Ellis v. Ellis, when before the Court on the rehearing, and the motion for further directions, 16 N.C. 341 and 398, and Albea v. Griffin, 22 N.C. 9, dispose of all the points in the present case. As a bill for specific performance, it cannot be sustained, and to that extent it must be dismissed, as the defendant insists on reaffirming the contract, under the statute of frauds. In ordinary cases, the same disposition would be made of it, in its alternative aspect of having the alleged payments on account of the purchase money decreed back. As the contract is disaffirmed and void, the plaintiff might, as a matter of course, recover money on it in an action for money had he received, and also recover the horse in trover after a demand; and, as there would be full remedy at law, this Court would not interfere. But, as in Ellis v. Ellis, the jurisdiction to grant the alternative relief arises, in this case, from the peculiar circumstances, which define the extent of the plaintiff's right, and prevent him from having any remedy at law, in respect of a principal part of the claim, that he may (290) justly set up; that is, for the bond of McGee. That was given for a debt from McGee to the plaintiff; but, upon the supposition that it would answer the defendant's purpose, and not foreseeing the state of things subsequently happening, it was taken by the plaintiff, payable to the defendant — so that, in respect of that bond, on which, as both sides state, nothing has been received, the defendant has no legal remedy, and, consequently, must be entitled to relief here. That relief, the plaintiff insists, should be by a decree for the nominal amount of the bond, because the defendant took it as money, and is bound to account for it as money, and because McGee was able to pay it when it fell due, and the defendant made it his own by his laches, in not taking the proper means of enforcing payment. On these points the parties are at issue, and each has taken proofs. When read on the hearing, it did not seem, that the plaintiff had, by any means, satisfactorily established the facts, in either aspect, as alleged by him. But the Court does not consider the proofs at all; for, supposing proofs admissible on this part of the case, after the denial in the answer of the contract, as set forth in the bill; and supposing the proofs to establish the allegation of the bill, respecting McGee's debts and solvency, still the plaintiff could not, upon either ground, have a decree against the defendant, for money in respect of that bond, when the defendant never received any, but the decree must be only for the bond itself, with a special endorsement, without recourse to the defendant. If the defendant should refuse obedience to the decree, that might lay the foundation for holding him liable to make compensation in money for the bond. But that is not to be anticipated, as the answer states, that the defendant never claimed it as his own, and had offered to return it, and he brings it into Court for the plaintiff. The bond is all the defendant got from the plaintiff, and that is all the plaintiff can ask back. It was his folly not to take a deed after, as he alleges, paying for the land, or not to make the contract in an obligatory form, and to leave to the defendant the office of collecting the (291) money from McGee, instead of attending to it himself; and, in the state in which the thing is now brought, he can in equity only get from the defendant the thing the latter received from him. As the plaintiff is entitled to that equity, so as thereby to confer a jurisdiction of a part of the transaction, it is proper the decree should embrace the whole, although in respect of other parts, the plaintiff might have a remedy at law. The plaintiff's equity, then, is to have the bond of McGee, and for payment of the value of the mare received by the defendant with interest thereon, and also the value of the permanent improvements made by him on the premises, before filing the bill, or before he was informed, at any time prior to the filing of the bill, that the defendant would not convey the premises to him under the contract — the plaintiff allowing, or paying to the defendant, such reasonable rents or profits as the plaintiff hath derived from the premises, or as they were worth since the plaintiff took possession, and delivering possession of the premises to the defendant. Unless the parties should agree on those points, there must be a reference to the Clerk, to make those enquiries, and ascertain the balance due from the one party to the other. As it is manifest that the real controversy in the cause was upon the question, who was to bear the loss of McGee's debt, and that has been decided against the plaintiff, he must pay the costs up to this time.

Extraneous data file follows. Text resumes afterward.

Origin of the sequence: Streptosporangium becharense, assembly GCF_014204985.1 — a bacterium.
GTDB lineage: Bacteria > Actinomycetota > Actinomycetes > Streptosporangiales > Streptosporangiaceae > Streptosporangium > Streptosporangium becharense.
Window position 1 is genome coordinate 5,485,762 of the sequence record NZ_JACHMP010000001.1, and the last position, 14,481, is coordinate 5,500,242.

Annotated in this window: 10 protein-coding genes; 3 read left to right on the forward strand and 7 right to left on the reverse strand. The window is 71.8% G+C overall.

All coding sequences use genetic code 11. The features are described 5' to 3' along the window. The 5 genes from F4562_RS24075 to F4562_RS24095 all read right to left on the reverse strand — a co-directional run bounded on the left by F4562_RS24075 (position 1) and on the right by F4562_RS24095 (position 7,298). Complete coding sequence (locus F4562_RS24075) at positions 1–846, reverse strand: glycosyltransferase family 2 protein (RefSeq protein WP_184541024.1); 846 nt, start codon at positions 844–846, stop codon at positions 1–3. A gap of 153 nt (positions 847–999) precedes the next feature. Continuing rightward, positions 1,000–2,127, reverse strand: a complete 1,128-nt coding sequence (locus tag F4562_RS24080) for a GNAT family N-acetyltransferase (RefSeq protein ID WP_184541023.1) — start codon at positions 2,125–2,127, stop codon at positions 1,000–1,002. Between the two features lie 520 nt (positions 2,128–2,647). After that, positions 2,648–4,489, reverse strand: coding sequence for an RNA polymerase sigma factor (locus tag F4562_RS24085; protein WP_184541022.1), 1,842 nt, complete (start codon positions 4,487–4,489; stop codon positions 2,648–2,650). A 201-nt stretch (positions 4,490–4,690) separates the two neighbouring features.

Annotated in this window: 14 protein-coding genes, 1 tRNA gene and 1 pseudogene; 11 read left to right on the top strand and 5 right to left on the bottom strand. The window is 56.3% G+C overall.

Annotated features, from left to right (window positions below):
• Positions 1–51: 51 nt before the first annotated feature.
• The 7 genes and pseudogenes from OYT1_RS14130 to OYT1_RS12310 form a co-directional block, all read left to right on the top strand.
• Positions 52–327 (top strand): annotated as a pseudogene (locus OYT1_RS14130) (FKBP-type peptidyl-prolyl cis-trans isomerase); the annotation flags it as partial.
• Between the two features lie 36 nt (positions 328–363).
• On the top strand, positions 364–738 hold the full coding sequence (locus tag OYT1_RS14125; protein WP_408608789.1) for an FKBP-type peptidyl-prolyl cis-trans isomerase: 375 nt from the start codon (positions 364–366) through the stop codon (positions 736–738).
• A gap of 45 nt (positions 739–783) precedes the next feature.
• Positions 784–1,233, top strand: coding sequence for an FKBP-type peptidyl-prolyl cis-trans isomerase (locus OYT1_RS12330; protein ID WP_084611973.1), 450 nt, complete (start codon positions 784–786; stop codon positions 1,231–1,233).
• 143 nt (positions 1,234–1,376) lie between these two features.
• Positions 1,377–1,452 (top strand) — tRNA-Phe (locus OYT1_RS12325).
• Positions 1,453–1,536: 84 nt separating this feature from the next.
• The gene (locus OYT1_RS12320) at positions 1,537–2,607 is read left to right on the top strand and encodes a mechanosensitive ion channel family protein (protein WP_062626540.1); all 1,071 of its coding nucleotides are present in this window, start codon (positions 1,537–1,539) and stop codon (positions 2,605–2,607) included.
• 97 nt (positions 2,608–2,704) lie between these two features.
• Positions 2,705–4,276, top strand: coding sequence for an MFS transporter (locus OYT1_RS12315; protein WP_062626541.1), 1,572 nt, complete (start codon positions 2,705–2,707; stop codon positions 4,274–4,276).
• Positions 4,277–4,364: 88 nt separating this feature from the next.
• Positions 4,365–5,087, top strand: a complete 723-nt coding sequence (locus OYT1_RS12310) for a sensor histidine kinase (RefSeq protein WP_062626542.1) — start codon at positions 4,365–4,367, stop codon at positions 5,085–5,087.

PER CURIAM Ordered accordingly.

Cited: McCracken v. McCraken, 88 N.C. 275, 283; Pendleton v. Dalton, 92 N.C. 192; Tucker v. Markland, 101 N.C. 426; Baker v. Carter, 127 N.C. 95; Luton v. Badham, Ib., 99; Commrs. v. Fry, Ib., 262; McCall v. Zachary, 131 N.C. 468.


Summaries of

Chambers v. Massey

Supreme Court of North Carolina
Aug 1, 1851
42 N.C. 286 (N.C. 1851)
Case details for

Chambers v. Massey

Case Details


Court:Supreme Court of North Carolina

Date published: Aug 1, 1851


42 N.C. 286 (N.C. 1851)